CaNCURE Mentors


Michail Sitkovsky, Ph.D.


Professor and Chair of Immunophysiology and Pharmaceutical Biotechnology
Northeastern University




m.sitkovsky@neu.edu

Biography: Dr. Sitkovsky received his Ph.D. in biophysics and physiology at Moscow State University in 1973. In 1974, he learned about the paradoxical coexistence of tumor and anti-tumor immune cells in the same cancer patient and has been trying to solve this problem ever since. He studied molecular mechanisms of lymphocyte activation in Moscow State University (1970-1981) and at the MIT Center for Cancer Research (1981-1984) first as a postdoctoral fellow with professor Hermann Eisen and then as the research scientist. After 20 years of research of cytotoxic T lymphocytes regulation in normal, inflamed, and cancerous tissues in the Biochemistry and Immunopharmacology Section, Laboratory of Immunology, NIAID, NIH (1984-2004) he moved back to Boston and founded the New England Inflammation and Tissue Protection Institute, a Consortium at Northeastern University. His main interests are to further understand the subtleties of regulation of T cells by the immunosuppressive Hypoxia-Adenosinergic pathway and in “engineering inflammation” by recruiting this pathway to prevent autoimmunity or to weaken the Hypoxia-Adenosinergic protection of tumors from anti-tumor T cells.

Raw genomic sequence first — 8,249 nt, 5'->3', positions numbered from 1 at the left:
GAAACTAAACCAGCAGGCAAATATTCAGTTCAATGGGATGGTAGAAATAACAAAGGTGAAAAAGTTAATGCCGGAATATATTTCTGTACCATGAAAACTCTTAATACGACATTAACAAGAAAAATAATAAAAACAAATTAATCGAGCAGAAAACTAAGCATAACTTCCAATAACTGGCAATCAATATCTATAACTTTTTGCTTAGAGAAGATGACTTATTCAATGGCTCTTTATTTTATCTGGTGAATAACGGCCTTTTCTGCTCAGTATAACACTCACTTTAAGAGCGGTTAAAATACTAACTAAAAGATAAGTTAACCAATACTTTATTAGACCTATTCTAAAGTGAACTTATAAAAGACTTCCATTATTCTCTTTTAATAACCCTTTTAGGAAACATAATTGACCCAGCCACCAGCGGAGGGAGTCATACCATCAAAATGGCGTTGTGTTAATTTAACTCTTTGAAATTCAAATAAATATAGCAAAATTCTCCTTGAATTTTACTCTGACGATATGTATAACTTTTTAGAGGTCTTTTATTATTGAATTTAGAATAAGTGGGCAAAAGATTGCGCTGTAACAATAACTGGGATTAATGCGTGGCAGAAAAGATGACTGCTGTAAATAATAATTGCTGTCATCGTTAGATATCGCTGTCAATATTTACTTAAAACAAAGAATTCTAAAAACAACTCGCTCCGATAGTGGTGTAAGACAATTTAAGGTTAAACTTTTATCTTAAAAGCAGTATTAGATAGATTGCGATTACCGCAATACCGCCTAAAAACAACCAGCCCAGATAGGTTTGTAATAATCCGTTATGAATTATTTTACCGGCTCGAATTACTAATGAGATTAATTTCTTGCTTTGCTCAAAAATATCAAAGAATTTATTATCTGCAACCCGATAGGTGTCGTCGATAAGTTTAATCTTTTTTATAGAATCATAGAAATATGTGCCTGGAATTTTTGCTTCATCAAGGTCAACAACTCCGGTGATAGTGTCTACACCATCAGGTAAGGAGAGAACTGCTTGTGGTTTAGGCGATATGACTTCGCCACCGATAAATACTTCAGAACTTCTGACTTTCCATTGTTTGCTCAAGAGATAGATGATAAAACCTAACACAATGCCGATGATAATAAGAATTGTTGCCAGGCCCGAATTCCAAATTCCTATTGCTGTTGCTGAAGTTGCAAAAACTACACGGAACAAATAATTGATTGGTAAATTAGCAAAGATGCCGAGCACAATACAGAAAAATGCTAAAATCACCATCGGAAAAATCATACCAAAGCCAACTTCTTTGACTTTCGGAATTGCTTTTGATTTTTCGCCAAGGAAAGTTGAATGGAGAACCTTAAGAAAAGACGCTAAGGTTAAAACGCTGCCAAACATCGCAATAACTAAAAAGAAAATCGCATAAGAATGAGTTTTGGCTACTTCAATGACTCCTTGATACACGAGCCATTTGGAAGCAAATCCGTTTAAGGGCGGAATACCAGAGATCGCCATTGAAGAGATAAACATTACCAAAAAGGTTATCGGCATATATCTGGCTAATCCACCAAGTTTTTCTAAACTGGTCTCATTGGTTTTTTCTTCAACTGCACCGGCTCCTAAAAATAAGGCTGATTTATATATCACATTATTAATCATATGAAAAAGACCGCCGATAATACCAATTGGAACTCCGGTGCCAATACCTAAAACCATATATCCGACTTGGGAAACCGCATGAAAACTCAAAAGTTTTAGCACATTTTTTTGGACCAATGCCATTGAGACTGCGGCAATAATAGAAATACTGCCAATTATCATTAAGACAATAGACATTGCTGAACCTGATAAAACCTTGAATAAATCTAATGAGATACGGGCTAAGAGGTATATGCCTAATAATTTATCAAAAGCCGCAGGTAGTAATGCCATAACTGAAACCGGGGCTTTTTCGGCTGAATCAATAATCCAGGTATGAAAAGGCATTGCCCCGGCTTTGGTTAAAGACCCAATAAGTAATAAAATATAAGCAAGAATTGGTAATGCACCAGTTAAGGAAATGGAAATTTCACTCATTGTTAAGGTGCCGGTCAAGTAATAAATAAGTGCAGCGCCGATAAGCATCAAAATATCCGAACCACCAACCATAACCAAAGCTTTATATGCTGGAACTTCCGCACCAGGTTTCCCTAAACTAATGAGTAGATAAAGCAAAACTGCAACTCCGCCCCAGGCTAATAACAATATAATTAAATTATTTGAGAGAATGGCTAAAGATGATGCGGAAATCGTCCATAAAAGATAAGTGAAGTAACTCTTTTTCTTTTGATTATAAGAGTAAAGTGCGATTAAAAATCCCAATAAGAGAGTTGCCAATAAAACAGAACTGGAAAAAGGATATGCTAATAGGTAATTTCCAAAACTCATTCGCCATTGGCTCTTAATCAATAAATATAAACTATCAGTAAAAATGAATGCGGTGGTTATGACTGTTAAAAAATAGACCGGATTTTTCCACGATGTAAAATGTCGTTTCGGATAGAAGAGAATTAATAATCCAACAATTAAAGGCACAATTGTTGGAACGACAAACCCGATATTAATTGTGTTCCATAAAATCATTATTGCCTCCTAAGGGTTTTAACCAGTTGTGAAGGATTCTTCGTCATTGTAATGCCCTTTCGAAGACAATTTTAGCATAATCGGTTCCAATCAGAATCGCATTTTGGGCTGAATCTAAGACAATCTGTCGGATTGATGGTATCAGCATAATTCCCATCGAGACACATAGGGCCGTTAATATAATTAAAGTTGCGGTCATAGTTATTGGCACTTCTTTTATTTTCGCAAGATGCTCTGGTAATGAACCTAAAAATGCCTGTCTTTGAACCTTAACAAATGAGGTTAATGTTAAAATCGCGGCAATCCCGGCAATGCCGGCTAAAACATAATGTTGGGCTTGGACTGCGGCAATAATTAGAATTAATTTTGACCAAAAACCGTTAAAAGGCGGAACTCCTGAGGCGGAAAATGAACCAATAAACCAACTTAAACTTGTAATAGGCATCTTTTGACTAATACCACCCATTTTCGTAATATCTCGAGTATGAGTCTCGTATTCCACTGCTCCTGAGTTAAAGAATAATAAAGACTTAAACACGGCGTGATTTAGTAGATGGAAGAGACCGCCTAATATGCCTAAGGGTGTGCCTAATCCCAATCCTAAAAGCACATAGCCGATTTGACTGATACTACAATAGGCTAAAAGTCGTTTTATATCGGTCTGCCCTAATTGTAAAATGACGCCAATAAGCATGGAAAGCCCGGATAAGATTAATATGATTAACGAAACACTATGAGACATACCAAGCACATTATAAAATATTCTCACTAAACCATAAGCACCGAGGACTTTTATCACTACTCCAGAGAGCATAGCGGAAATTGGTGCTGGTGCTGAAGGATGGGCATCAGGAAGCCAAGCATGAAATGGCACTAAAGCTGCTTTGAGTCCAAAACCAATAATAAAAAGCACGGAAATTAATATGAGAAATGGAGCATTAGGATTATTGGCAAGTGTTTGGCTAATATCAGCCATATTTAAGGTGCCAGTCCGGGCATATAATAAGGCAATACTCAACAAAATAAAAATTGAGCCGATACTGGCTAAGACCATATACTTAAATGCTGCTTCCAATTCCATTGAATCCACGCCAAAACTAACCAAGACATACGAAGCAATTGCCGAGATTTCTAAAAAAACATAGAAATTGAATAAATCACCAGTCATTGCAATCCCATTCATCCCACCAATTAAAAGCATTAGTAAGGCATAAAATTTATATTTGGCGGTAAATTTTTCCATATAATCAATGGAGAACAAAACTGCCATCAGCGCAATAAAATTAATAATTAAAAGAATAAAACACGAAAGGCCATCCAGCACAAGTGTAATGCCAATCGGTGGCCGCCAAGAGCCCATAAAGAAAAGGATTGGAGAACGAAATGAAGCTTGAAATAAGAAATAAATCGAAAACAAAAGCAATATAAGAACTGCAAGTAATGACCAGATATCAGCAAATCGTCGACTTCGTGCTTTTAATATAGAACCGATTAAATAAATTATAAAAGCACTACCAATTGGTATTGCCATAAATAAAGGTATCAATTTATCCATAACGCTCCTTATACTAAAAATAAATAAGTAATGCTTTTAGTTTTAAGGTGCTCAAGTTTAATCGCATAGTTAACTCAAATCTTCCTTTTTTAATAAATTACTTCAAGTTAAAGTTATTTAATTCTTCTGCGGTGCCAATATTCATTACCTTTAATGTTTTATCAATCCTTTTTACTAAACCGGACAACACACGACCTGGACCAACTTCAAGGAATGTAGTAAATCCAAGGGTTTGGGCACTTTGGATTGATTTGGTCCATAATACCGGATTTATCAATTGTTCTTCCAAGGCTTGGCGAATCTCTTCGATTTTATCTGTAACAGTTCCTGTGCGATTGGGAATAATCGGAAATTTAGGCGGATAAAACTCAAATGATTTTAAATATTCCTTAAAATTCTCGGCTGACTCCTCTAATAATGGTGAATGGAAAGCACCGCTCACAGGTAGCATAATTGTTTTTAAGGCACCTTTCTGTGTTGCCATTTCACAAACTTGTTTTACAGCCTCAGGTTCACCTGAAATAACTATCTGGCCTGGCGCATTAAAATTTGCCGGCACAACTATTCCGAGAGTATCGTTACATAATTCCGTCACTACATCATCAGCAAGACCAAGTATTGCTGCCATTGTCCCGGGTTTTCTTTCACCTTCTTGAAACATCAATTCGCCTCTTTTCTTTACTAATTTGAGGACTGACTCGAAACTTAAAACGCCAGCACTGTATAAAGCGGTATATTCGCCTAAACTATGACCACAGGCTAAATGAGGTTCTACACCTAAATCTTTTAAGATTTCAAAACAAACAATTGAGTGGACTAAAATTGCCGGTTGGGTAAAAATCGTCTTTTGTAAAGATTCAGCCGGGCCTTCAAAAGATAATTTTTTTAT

Research and Expertise: The immediate focus of research is on cancer immunotherapy and prevention of iatrogenic complications due to elimination of the hypoxia-adenosinergic pathway. A) Cancer immunotherapy is complementary to surgery, radiotherapy or chemotherapy. However, malignant cells can create a self-protective, tumor microenvironment (TME) that inhibits anti-tumor T cells. It is established that tumor cells are protected from anti-tumor T cells by the Hypoxia-Adenosinergic mechanism, which is triggered by very low local tumor tissue oxygen tension (i.e. hypoxia) and tumor hypoxia-produced extracellular adenosine. The key molecules of this immunosuppressive mechanism are a) cAMP-elevating A2A and, possibly, A2B adenosine receptors (A2AR/A2BR) and b) Hypoxia Inducible transcription Factor 1 alpha (HIF-1a). Preclinical testing suggests a promising novel approach that may prevent the inhibition of anti-tumor T cells and thereby improve the tumor rejection and cancer patients’ survival by eliminating the tumor protection by this Hypoxia-Adenosinergic mechanism. B) While the Hypoxia-Adenosinergic tissue protection should be eliminated in order to enhance cancerous tissue destruction, it is a life saving mechanism when it protects normal tissues. It is shown that routinely and widely-used supplemental oxygen eliminates the Hypoxia-adenosinergic protection and thereby exacerbates acute lung inflammation. A novel supplemental oxygen protocol is suggested to allow safe oxygen without exacerbation of collateral inflammatory damage.

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